Two faces of America: the VP debate

Listening mostly on radio, I thought Mike Pence won the debate by a fair margin, if what he said was true. However, he sounded as though he was stretching the truth, again by a fair margin. His problem was that he had to make a silk purse out of a sow’s ear, or defend the indefensible. This can stretch his credibility, which to me it did.

However, what I think does not matter to the election outcome.

Do VP debates matter? The conventional wisdom is that on balance they mostly don’t by election day.

Except this debate did matter as an opportunity to stop the drift against Trump. Pence needed a knockout. He did not get it, so he failed.

David Brooks is a syndicated conservative commentator, who I read in the AFR and found at the Seattle Times. Brooks tells us that the election campaign has largely shrunk from grand ideological issues to two practical problems: how to get rid of Trump and how to beat COVID-19. He says Biden and Harris have run a professional campaign. They have:

    ruthlessly and effectively focused their campaign on the Exhausted Majority — people who are disgusted by and semidetached from politics in working-class homes in the Midwest, in retirement communities in Florida, in suburban cul-de-sacs everywhere.

    Harris’ debate performance was the perfect implementation of the strategy and the perfect illustration of why it is succeeding. A lot of the conversation about who “won” the debate misses the crucial question of who effectively implemented their campaign’s strategy. Harris did. The Republicans don’t have a strategy, so Mike Pence’s performance was beside the point.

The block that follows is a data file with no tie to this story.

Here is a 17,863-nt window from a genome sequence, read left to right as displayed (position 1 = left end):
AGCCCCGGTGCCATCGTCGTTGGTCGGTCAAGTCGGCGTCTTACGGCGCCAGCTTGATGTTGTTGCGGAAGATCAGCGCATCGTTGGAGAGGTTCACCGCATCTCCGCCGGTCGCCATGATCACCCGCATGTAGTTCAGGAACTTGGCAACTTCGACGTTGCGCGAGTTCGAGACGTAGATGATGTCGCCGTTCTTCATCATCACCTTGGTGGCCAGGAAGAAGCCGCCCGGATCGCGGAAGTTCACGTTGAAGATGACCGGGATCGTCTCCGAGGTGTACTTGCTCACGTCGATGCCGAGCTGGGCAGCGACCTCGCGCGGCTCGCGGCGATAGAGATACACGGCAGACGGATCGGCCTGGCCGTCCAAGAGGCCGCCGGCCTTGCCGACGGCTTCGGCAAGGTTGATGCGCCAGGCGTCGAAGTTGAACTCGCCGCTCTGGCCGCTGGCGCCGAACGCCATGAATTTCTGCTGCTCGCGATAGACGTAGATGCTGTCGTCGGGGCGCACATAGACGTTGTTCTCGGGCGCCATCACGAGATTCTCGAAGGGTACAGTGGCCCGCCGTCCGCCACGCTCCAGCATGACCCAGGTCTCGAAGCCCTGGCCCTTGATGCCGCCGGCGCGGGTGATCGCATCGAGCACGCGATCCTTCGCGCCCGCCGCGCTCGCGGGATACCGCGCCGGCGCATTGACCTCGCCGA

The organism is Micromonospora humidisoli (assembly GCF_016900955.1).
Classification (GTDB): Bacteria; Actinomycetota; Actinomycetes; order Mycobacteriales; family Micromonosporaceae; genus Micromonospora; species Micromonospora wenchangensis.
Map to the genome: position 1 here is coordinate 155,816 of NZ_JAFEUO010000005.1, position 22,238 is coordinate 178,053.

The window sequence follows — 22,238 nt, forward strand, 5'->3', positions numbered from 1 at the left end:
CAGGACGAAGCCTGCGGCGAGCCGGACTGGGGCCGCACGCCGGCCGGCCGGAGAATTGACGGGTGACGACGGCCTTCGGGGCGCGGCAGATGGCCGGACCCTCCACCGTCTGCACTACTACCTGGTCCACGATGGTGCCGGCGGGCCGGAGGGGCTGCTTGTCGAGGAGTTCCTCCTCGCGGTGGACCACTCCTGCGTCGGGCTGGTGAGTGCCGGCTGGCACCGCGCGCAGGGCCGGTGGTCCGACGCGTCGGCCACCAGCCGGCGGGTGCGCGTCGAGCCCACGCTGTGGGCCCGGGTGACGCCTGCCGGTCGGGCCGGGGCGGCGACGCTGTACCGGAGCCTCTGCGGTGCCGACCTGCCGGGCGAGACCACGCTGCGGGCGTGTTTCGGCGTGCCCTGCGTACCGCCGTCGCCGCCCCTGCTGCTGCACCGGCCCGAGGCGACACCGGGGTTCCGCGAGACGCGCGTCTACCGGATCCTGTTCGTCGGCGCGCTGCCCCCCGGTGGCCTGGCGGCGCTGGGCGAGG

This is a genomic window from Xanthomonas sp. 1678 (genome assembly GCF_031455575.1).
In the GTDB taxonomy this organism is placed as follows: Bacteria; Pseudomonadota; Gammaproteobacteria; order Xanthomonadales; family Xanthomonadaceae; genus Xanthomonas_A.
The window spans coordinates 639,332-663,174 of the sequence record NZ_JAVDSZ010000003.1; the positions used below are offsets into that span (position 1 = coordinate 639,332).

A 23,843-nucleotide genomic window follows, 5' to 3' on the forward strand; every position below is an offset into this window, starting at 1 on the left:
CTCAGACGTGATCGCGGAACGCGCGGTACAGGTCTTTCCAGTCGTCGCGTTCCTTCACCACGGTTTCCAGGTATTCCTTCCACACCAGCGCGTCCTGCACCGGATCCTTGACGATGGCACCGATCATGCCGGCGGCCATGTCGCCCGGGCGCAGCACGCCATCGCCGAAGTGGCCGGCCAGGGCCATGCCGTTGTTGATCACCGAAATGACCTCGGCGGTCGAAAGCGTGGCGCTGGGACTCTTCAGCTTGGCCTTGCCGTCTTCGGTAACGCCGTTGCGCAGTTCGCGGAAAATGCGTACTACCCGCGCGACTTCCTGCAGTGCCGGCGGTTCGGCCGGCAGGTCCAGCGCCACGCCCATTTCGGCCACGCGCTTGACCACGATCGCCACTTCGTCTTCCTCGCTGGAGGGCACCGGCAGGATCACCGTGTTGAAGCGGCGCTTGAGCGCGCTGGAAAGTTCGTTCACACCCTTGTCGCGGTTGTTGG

FiveThirtyEight teamed with Ipsos to answer the question Who Won The Vice Presidential Debate?

    The verdict: While the debate didn’t really change how people are planning to vote, Harris did improve her favorability ratings.

Matt at WTF Just Happened Today drew attention to Susan Page, the moderator, and Pence’s practice of interrupting and stealing time:

    Pence repeatedly interrupted Sen. Kamala Harris, ignored the moderator, went over time, and refused to directly answer the questions asked during the vice presidential debate. “Mr. Vice President, I’m speaking … I’m speaking,” Harris repeatedly had to say when Pence interrupted her. And, about an hour into the debate, moderator Susan Page noted that Pence had spoken more than Harris while trying to stop Pence from taking more time than allotted.